This is the piece that I really want to talk about and I’m wondering if it might be a silver bullet, although it won’t be quick. This is how our ancestors ate before refrigeration and other modern technology changed our approach to eating. If you have been paying attention, you notice that talk of gut microbiome is widespread. Microbiome is the diverse community of microorganisms, including bacteria, viruses, and fungi, living in the digestive tract which play a crucial role in digestion, immune system function, and overall health.

We must remember the body is a system. Nothing operates in isolation. When one function is out of kilter, it has impacts in other areas. In our modern way of thinking, we break everything down into its smallest component parts or categories. This is helpful for specialist knowledge, but often the consideration of the whole is lost. This is why I think functional medicine is an interesting approach, as it attempts to treat root causes rather than just treating symptoms. How many family physicians actually see their patients get healed? How many are just treating the next symptom caused by the last drug prescription?

So back to the theme of healthy microbiome. Studies show that gut health and mental health are linked, and a poor microbiome could lead to Alzheimer's disease. The research focuses on the area called the Gut / brain axis. This is new and interesting research - more here. While in the fullness of time it may be a dead end, it highlights that something important is going on in our bowels.

Could this be why we talk about a “gut feeling” or having “intestinal fortitude”? There is wisdom and courage in those entrails!

So fermented food, what can we do? Well, I’ve started my own mini Kefir production facility making about a pint a day (568ml). It can be shop bought, but why not do it yourself? There is little point in me discussing the making of it, as there are fantastic websites and YouTubes dedicated to only this. Here is a good one. Suffice to say, you need a large glass jar, a small sieve, some active kefir grains and good dose of fresh full fat milk (not UHT). You make it over 24 hours. It is easy to do but not an exact science. Kefir has the consistency of single cream and tastes like unsweetened yoghurt. It is positively brimming with dozens of strains of probiotics.

I’m told it will take a month or two to see improved gut health as the bowels are repopulated with beneficial microorganisms. So far, I have noticed nothing more than mild constipation. My sinus’s though, have sparked into life, working more consistently without the need for steroid spray.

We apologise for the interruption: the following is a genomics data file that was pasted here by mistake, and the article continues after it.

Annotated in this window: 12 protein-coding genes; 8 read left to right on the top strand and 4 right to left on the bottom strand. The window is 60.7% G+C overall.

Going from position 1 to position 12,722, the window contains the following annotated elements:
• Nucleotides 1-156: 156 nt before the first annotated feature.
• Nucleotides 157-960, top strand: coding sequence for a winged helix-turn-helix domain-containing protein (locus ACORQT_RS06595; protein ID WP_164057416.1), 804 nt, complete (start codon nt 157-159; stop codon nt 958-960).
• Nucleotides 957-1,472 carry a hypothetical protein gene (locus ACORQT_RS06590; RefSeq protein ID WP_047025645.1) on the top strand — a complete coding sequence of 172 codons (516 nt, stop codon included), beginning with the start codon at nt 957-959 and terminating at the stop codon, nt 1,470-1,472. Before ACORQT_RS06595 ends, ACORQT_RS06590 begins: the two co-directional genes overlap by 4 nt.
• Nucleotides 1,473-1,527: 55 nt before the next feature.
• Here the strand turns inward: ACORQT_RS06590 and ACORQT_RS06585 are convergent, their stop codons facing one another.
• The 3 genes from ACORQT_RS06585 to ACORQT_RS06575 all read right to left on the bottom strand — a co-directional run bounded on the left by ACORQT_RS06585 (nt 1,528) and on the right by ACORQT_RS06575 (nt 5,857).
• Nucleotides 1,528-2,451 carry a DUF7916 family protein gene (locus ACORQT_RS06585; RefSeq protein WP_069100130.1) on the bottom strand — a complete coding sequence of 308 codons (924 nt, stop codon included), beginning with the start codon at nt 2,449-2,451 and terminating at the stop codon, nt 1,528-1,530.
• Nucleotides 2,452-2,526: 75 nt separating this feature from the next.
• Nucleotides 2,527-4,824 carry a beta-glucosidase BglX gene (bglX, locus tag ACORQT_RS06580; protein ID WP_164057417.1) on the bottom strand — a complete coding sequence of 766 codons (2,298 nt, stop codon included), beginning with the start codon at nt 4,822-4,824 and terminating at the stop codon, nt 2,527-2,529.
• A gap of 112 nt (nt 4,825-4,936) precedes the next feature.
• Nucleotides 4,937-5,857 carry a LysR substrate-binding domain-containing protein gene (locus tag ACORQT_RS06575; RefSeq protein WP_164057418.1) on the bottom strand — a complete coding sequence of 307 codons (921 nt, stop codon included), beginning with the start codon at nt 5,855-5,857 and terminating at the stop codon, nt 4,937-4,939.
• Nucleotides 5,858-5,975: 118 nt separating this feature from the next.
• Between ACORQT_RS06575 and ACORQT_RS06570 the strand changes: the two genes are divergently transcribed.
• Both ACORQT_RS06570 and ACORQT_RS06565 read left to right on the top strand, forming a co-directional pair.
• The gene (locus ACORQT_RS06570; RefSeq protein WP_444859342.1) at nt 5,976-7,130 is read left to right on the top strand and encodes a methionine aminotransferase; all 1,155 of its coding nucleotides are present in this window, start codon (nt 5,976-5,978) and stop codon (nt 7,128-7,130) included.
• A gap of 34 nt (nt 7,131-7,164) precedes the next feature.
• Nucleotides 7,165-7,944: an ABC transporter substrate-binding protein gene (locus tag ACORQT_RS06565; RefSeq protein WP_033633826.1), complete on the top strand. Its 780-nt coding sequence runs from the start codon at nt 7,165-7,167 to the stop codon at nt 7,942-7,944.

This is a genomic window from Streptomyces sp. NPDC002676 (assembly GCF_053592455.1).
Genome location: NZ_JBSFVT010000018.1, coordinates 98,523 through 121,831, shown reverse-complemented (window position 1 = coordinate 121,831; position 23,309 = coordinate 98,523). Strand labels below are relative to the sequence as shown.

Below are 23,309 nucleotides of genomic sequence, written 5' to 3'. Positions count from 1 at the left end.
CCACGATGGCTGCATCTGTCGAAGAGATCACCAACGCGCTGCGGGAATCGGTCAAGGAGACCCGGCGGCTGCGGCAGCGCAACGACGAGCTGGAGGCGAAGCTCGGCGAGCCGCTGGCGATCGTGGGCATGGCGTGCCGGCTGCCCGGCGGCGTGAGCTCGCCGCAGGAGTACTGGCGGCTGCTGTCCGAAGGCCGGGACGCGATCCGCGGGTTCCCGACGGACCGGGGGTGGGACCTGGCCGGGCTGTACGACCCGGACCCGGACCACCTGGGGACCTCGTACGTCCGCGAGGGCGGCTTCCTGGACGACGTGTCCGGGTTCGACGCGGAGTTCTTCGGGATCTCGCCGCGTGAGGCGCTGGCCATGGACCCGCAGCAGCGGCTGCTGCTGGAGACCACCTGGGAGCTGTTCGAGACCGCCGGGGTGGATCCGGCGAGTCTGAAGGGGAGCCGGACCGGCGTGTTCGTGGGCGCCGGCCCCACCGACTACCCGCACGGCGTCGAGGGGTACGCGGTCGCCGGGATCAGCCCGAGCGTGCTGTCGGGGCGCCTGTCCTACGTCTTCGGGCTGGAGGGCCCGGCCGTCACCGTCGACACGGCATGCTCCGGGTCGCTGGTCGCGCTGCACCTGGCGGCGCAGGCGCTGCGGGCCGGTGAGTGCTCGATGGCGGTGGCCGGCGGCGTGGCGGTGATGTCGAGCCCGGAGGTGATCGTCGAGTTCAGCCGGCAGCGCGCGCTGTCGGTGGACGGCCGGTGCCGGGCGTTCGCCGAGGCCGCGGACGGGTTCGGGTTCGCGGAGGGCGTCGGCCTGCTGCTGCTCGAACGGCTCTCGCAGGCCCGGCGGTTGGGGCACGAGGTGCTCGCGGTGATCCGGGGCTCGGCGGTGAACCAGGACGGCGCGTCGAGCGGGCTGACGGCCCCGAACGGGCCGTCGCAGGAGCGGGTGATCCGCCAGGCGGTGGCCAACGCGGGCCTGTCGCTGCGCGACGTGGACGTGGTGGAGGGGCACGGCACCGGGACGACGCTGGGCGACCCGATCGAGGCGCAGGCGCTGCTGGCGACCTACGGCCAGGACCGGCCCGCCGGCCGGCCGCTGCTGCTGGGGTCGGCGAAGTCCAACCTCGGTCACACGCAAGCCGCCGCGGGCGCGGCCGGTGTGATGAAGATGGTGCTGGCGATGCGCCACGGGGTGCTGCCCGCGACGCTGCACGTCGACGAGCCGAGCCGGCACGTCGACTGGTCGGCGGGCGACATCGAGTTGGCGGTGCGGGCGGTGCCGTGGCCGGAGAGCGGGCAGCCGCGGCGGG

Could this be why we talk about a “gut feeling” or having “intestinal fortitude”? There is wisdom and courage in those entrails!

Other Diet aspects

Fermented food alone is not going to fix my long standing issues. Diet will be an important cornerstone. So 3 weeks into my new regime and I’m glad to say that I have been strict and feeling better for it. It took 2 weeks for the energy levels to bounce back. I’m focused on a lower carbohydrate diet with no Ultra high processed foods (UHPFs), lots of fibrous veg, meat and eggs and the occasional bit of fish. I’m buying organic where I can. There has been virtually no weight loss after 3 weeks. I might need to adjust down my fat content but my belly circumference is getting tiny fractions smaller day by day.


I know this is a contested area, but I’m giving this a go for the next 6 months. I’m taking Tumeric, Omega-3 fish oil, D3+K2 and Rhodiola. Then in the evening before bed, taking ZMA to boost my sleep quality. The magnesium knocks me straight out. I expect with my training, some supplementation will be helpful. In addition, I’m eating 3 x Brazil nuts a day to boost that antioxidant selenium protection.

So what does it all mean

Some may know the motto of the British Army Physical Training Corps is “Mens sana in corpore sano” which translates as a healthy mind in a healthy body. This is taken from a line in the poet Juvenal’s Satire X it and it reminds us we need both physical and mental wellbeing as essential components for a full and balanced life.

Our body is not just a necessity to bring our mind to church (as the Calvinists believe) but is a gift and a vehicle to be used to take dominion over the earth as we extend Christ’s kingdom. The Bible teaches us in 1 Cor Ch 6 vs 19-20 that our bodies are the residence of the Holy Spirit. Our bodies belong to God and, as divine instruments, should be treated well and used accordingly. Let us take care to look after our bodies. As far as health allows, let us them move them, explore with them and feel the limits of our physical world through them all day long and all to the Glory of God.